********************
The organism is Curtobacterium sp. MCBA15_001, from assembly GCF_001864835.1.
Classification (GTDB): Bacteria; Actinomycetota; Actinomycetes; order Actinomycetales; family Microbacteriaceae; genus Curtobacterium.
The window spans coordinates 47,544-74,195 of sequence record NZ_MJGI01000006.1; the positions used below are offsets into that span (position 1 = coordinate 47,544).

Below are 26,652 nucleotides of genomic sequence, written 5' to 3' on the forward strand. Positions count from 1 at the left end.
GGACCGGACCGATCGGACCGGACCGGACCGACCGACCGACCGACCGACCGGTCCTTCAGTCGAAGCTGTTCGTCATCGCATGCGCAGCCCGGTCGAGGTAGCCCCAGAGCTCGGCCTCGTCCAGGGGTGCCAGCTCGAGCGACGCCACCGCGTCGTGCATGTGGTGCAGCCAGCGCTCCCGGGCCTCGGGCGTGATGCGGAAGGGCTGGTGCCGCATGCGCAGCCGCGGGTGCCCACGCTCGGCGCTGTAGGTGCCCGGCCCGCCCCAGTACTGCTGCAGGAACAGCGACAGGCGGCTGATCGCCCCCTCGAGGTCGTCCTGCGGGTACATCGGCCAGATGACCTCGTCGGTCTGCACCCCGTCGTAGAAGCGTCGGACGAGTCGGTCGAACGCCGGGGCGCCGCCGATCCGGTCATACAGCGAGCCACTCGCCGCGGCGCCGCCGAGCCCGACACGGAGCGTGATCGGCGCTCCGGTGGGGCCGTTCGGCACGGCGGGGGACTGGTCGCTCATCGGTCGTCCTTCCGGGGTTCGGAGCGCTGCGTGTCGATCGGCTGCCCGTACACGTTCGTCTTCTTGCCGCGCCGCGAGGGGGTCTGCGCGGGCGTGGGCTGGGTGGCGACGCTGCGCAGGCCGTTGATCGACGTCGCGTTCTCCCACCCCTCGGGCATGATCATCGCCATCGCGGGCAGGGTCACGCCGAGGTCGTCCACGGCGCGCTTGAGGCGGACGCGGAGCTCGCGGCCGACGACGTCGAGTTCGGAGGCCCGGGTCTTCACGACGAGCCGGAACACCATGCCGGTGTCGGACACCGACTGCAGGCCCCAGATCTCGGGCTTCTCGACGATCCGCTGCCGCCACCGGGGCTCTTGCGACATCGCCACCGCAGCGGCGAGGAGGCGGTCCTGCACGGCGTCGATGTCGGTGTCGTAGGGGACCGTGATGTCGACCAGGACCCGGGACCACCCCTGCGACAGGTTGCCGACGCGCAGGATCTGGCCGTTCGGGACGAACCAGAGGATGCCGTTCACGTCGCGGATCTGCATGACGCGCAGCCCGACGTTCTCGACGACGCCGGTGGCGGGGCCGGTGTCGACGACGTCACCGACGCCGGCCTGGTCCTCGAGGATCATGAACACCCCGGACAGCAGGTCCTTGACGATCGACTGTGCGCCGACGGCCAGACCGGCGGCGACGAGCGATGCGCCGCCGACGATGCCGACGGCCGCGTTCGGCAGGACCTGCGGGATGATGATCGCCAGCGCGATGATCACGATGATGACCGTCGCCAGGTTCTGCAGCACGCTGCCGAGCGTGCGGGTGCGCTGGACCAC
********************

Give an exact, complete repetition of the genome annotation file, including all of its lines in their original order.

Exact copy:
The organism is Curtobacterium sp. MCBA15_001, from assembly GCF_001864835.1.
Classification (GTDB): Bacteria; Actinomycetota; Actinomycetes; order Actinomycetales; family Microbacteriaceae; genus Curtobacterium.
The window spans coordinates 47,544-74,195 of sequence record NZ_MJGI01000006.1; the positions used below are offsets into that span (position 1 = coordinate 47,544).

Below are 26,652 nucleotides of genomic sequence, written 5' to 3' on the forward strand. Positions count from 1 at the left end.
GGACCGGACCGATCGGACCGGACCGGACCGACCGACCGACCGACCGACCGGTCCTTCAGTCGAAGCTGTTCGTCATCGCATGCGCAGCCCGGTCGAGGTAGCCCCAGAGCTCGGCCTCGTCCAGGGGTGCCAGCTCGAGCGACGCCACCGCGTCGTGCATGTGGTGCAGCCAGCGCTCCCGGGCCTCGGGCGTGATGCGGAAGGGCTGGTGCCGCATGCGCAGCCGCGGGTGCCCACGCTCGGCGCTGTAGGTGCCCGGCCCGCCCCAGTACTGCTGCAGGAACAGCGACAGGCGGCTGATCGCCCCCTCGAGGTCGTCCTGCGGGTACATCGGCCAGATGACCTCGTCGGTCTGCACCCCGTCGTAGAAGCGTCGGACGAGTCGGTCGAACGCCGGGGCGCCGCCGATCCGGTCATACAGCGAGCCACTCGCCGCGGCGCCGCCGAGCCCGACACGGAGCGTGATCGGCGCTCCGGTGGGGCCGTTCGGCACGGCGGGGGACTGGTCGCTCATCGGTCGTCCTTCCGGGGTTCGGAGCGCTGCGTGTCGATCGGCTGCCCGTACACGTTCGTCTTCTTGCCGCGCCGCGAGGGGGTCTGCGCGGGCGTGGGCTGGGTGGCGACGCTGCGCAGGCCGTTGATCGACGTCGCGTTCTCCCACCCCTCGGGCATGATCATCGCCATCGCGGGCAGGGTCACGCCGAGGTCGTCCACGGCGCGCTTGAGGCGGACGCGGAGCTCGCGGCCGACGACGTCGAGTTCGGAGGCCCGGGTCTTCACGACGAGCCGGAACACCATGCCGGTGTCGGACACCGACTGCAGGCCCCAGATCTCGGGCTTCTCGACGATCCGCTGCCGCCACCGGGGCTCTTGCGACATCGCCACCGCAGCGGCGAGGAGGCGGTCCTGCACGGCGTCGATGTCGGTGTCGTAGGGGACCGTGATGTCGACCAGGACCCGGGACCACCCCTGCGACAGGTTGCCGACGCGCAGGATCTGGCCGTTCGGGACGAACCAGAGGATGCCGTTCACGTCGCGGATCTGCATGACGCGCAGCCCGACGTTCTCGACGACGCCGGTGGCGGGGCCGGTGTCGACGACGTCACCGACGCCGGCCTGGTCCTCGAGGATCATGAACACCCCGGACAGCAGGTCCTTGACGATCGACTGTGCGCCGACGGCCAGACCGGCGGCGACGAGCGATGCGCCGCCGACGATGCCGACGGCCGCGTTCGGCAGGACCTGCGGGATGATGATCGCCAGCGCGATGATCACGATGATGACCGTCGCCAGGTTCTGCAGCACGCTGCCGAGCGTGCGGGTGCGCTGGACCAC